Councils urged to remember disabled children in spring budget planning as part of new DCP campaign
3 mins read
Monday 17 January 2022
The Disabled Children’s Partnership (DCP) has today launched a new campaign calling on England’s local authorities to use extra money in their budgets to invest in vital services for disabled children – #CountDisabledChildrenIn.
DCP, of which Contact is a lead member, carried out an Opinium poll which shows public opinion is on the side of disabled children and their families.
The poll of public attitudes of 2,000 adults in the UK found that:
- Only 18% thought that disabled children and families got the right support from councils and the NHS.
- 73% said that the delays disabled children and families have experienced to health and care services in the pandemic were unacceptable.
- 64% thought local councils and health services had a responsibility to provide respite and breaks from caring to families.
Amanda Batten, Chair of DCP and CEO of Contact, said: “Disabled children and their families will be heartened to hear that public opinion is on their side. We are urging local councils to listen. They need to ensure that extra funding allocated in the Budget goes to respite, therapies and other services vital to disabled children.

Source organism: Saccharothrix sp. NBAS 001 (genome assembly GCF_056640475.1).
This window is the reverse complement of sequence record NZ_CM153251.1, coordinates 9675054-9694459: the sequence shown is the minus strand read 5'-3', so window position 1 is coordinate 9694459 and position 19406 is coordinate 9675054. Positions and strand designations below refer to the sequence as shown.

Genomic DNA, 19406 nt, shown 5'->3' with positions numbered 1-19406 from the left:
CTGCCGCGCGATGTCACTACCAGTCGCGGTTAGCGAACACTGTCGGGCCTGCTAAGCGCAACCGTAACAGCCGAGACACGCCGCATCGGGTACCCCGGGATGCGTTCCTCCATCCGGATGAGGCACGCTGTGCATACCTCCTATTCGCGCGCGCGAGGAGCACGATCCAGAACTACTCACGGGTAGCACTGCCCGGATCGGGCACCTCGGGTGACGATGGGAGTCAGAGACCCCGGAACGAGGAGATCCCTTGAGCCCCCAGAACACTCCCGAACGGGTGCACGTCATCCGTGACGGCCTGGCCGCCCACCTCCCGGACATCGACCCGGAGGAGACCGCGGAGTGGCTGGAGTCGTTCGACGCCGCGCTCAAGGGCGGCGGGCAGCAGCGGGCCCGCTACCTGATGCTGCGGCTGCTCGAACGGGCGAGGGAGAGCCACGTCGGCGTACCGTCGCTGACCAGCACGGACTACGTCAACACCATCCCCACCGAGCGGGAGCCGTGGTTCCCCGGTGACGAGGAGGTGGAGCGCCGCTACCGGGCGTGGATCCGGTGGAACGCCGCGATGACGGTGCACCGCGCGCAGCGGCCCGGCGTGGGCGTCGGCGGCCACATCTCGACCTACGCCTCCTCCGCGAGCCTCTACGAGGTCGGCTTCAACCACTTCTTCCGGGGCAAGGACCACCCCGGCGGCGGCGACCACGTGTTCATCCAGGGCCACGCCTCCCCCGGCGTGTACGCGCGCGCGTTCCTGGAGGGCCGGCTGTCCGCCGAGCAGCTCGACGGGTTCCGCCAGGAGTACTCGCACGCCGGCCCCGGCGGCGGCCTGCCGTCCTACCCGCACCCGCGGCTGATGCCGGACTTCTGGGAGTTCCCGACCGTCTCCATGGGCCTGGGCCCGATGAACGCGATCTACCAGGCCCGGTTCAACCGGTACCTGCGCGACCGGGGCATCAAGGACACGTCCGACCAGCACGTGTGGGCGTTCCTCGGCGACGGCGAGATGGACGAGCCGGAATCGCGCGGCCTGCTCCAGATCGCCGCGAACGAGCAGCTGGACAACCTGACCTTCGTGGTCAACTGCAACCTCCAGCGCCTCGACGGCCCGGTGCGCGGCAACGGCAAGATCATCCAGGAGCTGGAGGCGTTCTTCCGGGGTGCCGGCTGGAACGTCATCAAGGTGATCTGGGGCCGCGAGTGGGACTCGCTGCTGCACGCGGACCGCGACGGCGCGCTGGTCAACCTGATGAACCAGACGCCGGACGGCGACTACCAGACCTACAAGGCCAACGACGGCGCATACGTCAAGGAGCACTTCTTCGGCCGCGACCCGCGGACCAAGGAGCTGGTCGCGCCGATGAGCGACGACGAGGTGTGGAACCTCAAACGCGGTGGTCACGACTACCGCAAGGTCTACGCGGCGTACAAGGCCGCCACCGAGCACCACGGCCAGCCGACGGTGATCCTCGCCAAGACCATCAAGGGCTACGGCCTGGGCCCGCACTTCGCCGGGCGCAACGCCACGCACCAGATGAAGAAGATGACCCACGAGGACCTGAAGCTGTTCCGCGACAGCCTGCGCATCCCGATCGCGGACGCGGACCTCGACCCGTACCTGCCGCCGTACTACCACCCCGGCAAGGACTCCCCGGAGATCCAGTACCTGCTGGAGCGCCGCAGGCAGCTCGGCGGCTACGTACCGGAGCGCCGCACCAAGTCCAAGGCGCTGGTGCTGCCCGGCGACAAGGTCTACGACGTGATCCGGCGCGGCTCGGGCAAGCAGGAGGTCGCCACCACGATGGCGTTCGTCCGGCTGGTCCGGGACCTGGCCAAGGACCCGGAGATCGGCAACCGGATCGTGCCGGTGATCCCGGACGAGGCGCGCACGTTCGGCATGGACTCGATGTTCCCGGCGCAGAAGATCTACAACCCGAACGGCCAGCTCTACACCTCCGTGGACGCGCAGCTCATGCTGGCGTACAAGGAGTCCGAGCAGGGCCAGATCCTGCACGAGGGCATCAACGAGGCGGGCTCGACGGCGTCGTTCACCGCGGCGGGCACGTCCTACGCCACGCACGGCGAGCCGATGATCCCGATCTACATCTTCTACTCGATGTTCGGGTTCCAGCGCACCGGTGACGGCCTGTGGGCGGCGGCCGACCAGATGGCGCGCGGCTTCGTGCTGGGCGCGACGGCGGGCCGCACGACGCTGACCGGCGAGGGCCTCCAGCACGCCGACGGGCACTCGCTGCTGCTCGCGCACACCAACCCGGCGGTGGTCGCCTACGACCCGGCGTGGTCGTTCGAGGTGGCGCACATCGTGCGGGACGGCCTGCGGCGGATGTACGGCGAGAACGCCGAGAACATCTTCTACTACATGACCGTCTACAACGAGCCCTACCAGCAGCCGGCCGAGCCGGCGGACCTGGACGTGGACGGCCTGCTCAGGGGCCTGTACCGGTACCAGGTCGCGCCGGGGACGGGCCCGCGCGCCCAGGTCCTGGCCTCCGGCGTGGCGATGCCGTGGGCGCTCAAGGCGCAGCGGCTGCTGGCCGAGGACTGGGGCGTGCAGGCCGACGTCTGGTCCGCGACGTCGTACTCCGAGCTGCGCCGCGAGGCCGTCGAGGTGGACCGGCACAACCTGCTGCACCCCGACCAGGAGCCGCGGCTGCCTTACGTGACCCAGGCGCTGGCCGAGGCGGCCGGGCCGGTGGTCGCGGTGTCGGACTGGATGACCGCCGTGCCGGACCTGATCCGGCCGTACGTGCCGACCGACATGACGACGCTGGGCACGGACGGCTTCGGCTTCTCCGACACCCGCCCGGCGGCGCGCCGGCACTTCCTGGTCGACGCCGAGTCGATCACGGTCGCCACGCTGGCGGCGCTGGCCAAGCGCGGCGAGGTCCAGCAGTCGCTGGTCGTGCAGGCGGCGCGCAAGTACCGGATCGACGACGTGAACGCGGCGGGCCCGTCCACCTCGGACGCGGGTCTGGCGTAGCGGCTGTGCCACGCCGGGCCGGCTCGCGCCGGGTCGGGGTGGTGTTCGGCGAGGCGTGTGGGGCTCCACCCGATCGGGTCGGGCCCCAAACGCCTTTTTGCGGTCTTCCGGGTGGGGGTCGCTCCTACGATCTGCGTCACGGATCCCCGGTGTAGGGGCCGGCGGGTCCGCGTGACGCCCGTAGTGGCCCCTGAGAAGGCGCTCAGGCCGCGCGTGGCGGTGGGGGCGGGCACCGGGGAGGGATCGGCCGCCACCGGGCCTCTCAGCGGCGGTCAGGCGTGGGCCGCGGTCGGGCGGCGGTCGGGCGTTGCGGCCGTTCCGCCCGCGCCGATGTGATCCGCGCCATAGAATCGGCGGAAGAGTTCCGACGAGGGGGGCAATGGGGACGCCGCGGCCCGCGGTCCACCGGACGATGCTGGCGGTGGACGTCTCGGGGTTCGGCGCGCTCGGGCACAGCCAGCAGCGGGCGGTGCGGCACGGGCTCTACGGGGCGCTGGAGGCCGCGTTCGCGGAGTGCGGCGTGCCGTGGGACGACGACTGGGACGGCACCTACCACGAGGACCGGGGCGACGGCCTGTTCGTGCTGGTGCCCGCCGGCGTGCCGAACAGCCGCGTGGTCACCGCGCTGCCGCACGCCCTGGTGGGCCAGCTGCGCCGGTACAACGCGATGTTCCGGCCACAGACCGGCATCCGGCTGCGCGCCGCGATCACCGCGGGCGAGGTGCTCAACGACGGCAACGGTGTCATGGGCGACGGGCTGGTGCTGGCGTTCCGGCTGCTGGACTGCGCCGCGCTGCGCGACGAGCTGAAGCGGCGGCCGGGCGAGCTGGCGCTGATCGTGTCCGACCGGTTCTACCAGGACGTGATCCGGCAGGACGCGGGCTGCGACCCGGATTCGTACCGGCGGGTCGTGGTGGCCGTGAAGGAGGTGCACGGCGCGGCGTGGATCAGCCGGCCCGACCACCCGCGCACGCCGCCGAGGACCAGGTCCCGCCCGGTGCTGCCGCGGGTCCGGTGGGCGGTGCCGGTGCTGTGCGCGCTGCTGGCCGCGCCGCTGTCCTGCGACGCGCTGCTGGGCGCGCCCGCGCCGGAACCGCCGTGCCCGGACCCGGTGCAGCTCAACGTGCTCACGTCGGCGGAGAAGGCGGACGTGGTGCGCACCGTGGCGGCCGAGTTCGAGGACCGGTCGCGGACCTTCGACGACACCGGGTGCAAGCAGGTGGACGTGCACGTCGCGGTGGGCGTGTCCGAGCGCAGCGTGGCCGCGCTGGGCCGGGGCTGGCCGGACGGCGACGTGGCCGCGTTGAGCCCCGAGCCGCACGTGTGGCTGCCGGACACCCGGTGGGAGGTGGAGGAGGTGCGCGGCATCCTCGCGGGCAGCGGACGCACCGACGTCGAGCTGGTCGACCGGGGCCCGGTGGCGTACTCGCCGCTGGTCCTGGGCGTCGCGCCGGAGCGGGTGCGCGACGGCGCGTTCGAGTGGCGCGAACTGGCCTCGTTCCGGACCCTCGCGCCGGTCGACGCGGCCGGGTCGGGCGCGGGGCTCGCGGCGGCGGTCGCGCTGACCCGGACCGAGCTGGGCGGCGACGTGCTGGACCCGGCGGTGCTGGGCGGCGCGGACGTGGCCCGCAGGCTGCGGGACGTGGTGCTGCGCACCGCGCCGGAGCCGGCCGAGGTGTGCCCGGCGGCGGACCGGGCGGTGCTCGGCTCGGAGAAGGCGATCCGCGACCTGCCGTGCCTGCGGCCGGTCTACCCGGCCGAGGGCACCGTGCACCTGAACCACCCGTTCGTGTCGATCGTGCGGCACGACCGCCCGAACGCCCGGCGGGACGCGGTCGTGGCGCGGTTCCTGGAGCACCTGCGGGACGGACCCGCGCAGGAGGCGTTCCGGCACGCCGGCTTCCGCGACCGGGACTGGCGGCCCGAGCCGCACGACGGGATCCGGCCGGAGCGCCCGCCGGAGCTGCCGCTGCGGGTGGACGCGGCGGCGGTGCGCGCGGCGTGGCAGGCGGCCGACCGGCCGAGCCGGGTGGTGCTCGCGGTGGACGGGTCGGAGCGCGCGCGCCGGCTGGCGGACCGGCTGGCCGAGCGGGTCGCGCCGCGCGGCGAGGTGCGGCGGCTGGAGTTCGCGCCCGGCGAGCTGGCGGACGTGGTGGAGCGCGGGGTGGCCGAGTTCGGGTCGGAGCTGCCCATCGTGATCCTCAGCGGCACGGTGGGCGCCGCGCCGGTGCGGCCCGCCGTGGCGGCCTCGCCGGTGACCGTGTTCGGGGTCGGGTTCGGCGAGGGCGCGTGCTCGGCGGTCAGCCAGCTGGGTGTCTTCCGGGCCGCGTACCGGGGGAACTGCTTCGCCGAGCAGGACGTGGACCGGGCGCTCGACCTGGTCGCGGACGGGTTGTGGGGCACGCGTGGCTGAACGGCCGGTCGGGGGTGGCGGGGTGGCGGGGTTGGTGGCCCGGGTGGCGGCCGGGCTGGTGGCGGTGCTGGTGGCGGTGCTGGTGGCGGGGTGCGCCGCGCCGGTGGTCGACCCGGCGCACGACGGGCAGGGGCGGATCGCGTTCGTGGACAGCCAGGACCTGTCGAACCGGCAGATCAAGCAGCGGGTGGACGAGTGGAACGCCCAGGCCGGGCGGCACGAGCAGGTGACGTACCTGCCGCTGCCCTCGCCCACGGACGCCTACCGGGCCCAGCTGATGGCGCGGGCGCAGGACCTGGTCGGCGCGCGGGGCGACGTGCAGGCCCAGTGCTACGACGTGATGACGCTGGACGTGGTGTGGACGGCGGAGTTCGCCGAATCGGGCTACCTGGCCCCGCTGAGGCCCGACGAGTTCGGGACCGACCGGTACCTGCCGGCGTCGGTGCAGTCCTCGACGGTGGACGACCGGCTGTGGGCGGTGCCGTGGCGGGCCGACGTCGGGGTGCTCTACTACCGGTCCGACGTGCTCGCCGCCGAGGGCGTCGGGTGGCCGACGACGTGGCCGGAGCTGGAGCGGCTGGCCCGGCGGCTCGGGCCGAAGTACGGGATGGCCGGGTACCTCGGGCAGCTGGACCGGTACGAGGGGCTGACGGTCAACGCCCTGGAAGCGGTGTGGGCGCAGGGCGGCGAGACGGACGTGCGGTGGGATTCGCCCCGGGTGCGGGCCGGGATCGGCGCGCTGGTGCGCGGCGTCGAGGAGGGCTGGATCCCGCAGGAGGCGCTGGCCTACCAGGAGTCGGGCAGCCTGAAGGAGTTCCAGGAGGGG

“And we are calling on parents to lobby their local councils to use the funding available to them to invest in disabled children’s health and care and #CountDisabledChildrenIn.”
Services have been decimated
Up until April 2022, local councils in England will be deciding their budgets for 2022-23, including how much to spend on disabled children’s social care services. DCP’s research throughout the pandemic highlighted how services vital to disabled children and their families have been decimated. This is taking a terrible toll with families reporting that their children’s progress has regressed and some are living with more pain.
At Rishi Sunak’s 2021 Autumn Budget, no dedicated health and care support for disabled children and families was announced. However, a total of £4.8 billion in additional government funding for local councils was released. As councils plan their budgets, we at the DCP are asking them to use some of this money to invest in disabled children’s health and care, correct years of underfunding, and give every family the support they are entitled to.
Amanda Batten added: “We know budgets are tight, but we are also clear there is an urgent moral and economic argument for councils to act.”